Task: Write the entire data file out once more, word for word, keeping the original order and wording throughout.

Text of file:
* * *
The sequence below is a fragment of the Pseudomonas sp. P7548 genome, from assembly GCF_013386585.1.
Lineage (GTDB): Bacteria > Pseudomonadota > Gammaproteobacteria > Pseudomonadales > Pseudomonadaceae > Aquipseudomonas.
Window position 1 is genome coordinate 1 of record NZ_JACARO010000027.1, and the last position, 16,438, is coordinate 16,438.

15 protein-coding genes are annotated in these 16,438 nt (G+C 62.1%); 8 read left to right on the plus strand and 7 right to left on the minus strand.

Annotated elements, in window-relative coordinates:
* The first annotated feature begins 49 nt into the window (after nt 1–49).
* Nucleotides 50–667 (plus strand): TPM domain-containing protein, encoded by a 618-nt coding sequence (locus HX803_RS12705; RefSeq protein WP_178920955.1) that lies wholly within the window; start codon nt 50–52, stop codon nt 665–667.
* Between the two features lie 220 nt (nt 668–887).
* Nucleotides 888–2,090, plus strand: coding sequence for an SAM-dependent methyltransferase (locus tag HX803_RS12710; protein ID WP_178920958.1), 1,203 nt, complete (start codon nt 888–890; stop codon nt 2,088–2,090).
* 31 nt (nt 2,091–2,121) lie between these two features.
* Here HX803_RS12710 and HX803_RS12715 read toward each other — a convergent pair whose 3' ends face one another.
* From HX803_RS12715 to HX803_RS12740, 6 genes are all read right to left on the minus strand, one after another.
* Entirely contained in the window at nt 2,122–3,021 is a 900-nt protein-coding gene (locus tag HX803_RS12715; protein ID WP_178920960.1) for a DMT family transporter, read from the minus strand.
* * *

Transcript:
The sequence below is a fragment of the Pseudomonas sp. P7548 genome, from assembly GCF_013386585.1.
Lineage (GTDB): Bacteria > Pseudomonadota > Gammaproteobacteria > Pseudomonadales > Pseudomonadaceae > Aquipseudomonas.
Window position 1 is genome coordinate 1 of record NZ_JACARO010000027.1, and the last position, 16,438, is coordinate 16,438.

15 protein-coding genes are annotated in these 16,438 nt (G+C 62.1%); 8 read left to right on the plus strand and 7 right to left on the minus strand.

Annotated elements, in window-relative coordinates:
* The first annotated feature begins 49 nt into the window (after nt 1–49).
* Nucleotides 50–667 (plus strand): TPM domain-containing protein, encoded by a 618-nt coding sequence (locus HX803_RS12705; RefSeq protein WP_178920955.1) that lies wholly within the window; start codon nt 50–52, stop codon nt 665–667.
* Between the two features lie 220 nt (nt 668–887).
* Nucleotides 888–2,090, plus strand: coding sequence for an SAM-dependent methyltransferase (locus tag HX803_RS12710; protein ID WP_178920958.1), 1,203 nt, complete (start codon nt 888–890; stop codon nt 2,088–2,090).
* 31 nt (nt 2,091–2,121) lie between these two features.
* Here HX803_RS12710 and HX803_RS12715 read toward each other — a convergent pair whose 3' ends face one another.
* From HX803_RS12715 to HX803_RS12740, 6 genes are all read right to left on the minus strand, one after another.
* Entirely contained in the window at nt 2,122–3,021 is a 900-nt protein-coding gene (locus tag HX803_RS12715; protein ID WP_178920960.1) for a DMT family transporter, read from the minus strand.